Top o’ the Heap

Last night, I opted to chill out and sleep, seeing as how I hadn’t slept for more than four hours in a week and having a percolating brain to process the copious info I collected was better than being half-asleep at the wheel. This should demonstrate to Mr. Parr that I am, in fact, not as tireless as he claims. But more BEA coverage is coming, along with catching up with the Tanenhaus Brownie Watch backlog and several other fantastic things.

In the meantime, here’s some headlines from the literary front:

  • TMFTML unearths a deadly accurate depiction of today’s version of a David Sedaris essay.
  • Jose Saramago’s new novel, The Intermittency of Death, will be launched in six nations in Europe and Latin America. There are no details as of yet, but the new book will have “a different style” from previous books. But my guess is that this doesn’t mean much. Given the moribund title, most likely, this means that the limited edition will have a tartan cover instead of a cloth one.
  • The bookies believe that Jane Gardam‘s Old Filth will win the Orange Prize tonight. We will find out in one hour, as the prize will be announced at 1845 BST.
  • Liars Club author Mary Karr says, “Oh my God! I wake up every day…and I feel like Walt Whitman. I really do. I’ve never been so happy.” We understand that “feeling like Walt Whitman” is a codeword for merging memories with fictional asides and transforming it into a well-received and best-selling “memoir.”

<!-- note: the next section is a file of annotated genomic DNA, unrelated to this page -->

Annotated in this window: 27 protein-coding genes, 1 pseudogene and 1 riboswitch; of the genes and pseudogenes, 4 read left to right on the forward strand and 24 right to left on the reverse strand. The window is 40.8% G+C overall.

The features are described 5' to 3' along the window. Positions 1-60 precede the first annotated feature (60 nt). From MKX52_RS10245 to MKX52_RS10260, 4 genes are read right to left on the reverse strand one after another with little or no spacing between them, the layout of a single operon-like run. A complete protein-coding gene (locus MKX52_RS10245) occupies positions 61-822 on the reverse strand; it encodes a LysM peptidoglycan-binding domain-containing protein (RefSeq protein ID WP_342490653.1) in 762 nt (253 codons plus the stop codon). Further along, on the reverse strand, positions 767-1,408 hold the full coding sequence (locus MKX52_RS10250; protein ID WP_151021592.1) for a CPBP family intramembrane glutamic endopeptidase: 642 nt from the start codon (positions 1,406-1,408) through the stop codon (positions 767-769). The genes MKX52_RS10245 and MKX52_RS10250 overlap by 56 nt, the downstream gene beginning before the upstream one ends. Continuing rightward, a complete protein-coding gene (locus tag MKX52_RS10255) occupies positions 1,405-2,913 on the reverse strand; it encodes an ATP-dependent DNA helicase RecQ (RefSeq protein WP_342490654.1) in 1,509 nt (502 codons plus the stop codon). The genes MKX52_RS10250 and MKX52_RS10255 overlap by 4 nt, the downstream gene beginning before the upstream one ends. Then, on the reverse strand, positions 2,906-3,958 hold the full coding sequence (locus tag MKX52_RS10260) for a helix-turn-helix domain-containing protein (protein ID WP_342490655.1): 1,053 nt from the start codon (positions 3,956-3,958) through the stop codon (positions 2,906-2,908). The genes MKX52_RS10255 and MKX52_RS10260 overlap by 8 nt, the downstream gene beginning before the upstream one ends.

• Even the hallowed Library Journal was seduced by the BEA’s Dark Side (meaning stormtroopers and celebrity).
  • Kate Atkinson complains about the “nastiness” of blogs. Well, if we’re so nasty, Kate, I guess we should stop praising you then, eh?
  • The marketing for the next Harry Potter is very odd. Rowling will give no interviews to the UK press. And there’s a contest in which 70 youngsters between 8 and 16 will meet Rowling and “grill” her on questions about a book. While it’s doubtful that we’ll find any future Mike Wallaces among this group of urchins, I find it strange that the publisher would go out of their way to ignore journalistic and critical reception. Catering to the readers and fans is one thing, but I predict that, despite the definitive bonanza sales this book will pull in, this ostracized approach may result in a minor backlash.
  • Marilyn Monroe’s black book has sold for $90,000 at an auction. Call me practical, but that seems a high price to pay for dead people’s phone numbers. Believe it or not, the book sold more than a painting that Marilyn created.
  • Katie Holmes as Wonder Woman?
  • “Books are not toys.” Well, you can build your toy house with Lincoln Logs. And I’ll build mine with the 150 books in my bookpile. My guess is that I’ll be having more fun than you, sir.
  • Diane Johnson takes a look at several Jane Austen books in the NYRoB. Also, Jonathan Raban on Robert Lowell.


  1. The Harry Potter backlash has already happened, and is guaranteed to resurface whether Rowling grants interviews or not. Remember A.S. Byatt’s marvelously wrong-headed takedown in the NYT at the time of the publication of the last book? Rowling doesn’t need the press. Reviews are really an academic exercise at this point and besides, don’t really require her participation in any meaningful way.

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